The final victim of the fatal TransAsia Flight 235 crash has been found, nine days after the flight crash landed in Taiwan. The recovery Thursday of the male tourist from China brings the death toll to 43, the Civil Aeronautics Administration said, according to local media Focus Taiwan. Chinese national Chen Rentai was still strapped into his seat and found nearly two miles from the crash site, said the national fire agency as reported by Channel News Asia.
TransAsia held a memorial ceremony and an official funeral for the crash victims on Wednesday, attended by President Ma Ying-jeou and other top city officials. City government agencies also flew their flags at half-mast that day. The relatives of the victims were offered more than $470,000 in compensation for each victim, which many rejected over the amount and the “method” of payment.
The ATR-600 aircraft crashed Feb. 4 into the Keelung River near Taipei, with 58 on board, including the crew. The airline crashed another plane in July, with the recent crash marking its fifth since 1995. Investigations are ongoing over the cause of the crash, even though initial reports cited an “engine flameout,” or the snuffing out of the necessary flames in the plane’s engine. However, Taiwanese officials and analysts have said the preliminary findings seemed to point to the idea that the pilot turned off the remaining functioning engine by mistake in an attempt to restart the malfunctioning one, causing the plane to fall out of the sky.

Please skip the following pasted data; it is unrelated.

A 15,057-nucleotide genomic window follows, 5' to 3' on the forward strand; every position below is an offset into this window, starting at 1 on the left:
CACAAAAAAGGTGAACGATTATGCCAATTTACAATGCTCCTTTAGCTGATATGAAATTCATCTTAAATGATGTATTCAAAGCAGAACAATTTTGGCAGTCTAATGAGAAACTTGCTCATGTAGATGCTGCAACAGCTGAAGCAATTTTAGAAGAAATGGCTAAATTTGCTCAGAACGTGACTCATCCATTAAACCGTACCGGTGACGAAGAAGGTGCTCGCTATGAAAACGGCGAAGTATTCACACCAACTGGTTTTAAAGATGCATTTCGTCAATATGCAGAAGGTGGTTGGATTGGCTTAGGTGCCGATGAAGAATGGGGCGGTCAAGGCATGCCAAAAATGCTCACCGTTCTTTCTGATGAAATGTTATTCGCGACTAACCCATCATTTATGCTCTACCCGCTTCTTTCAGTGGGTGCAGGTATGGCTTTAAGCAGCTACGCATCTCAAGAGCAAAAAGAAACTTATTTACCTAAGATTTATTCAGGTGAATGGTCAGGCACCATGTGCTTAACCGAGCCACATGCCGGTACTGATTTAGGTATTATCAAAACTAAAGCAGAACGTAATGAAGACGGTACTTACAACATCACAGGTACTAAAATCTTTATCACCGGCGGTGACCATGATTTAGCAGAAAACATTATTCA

Taiwan’s aviation authorities have ordered TransAsia pilots to retake proficiency tests. Ten pilots who fly the ATR model that recently crashed have failed the tests were suspended, along with 19 other pilots who did not take the tests. TransAsia has announced it will cancel another 44 flights on Friday following the suspension of its pilots.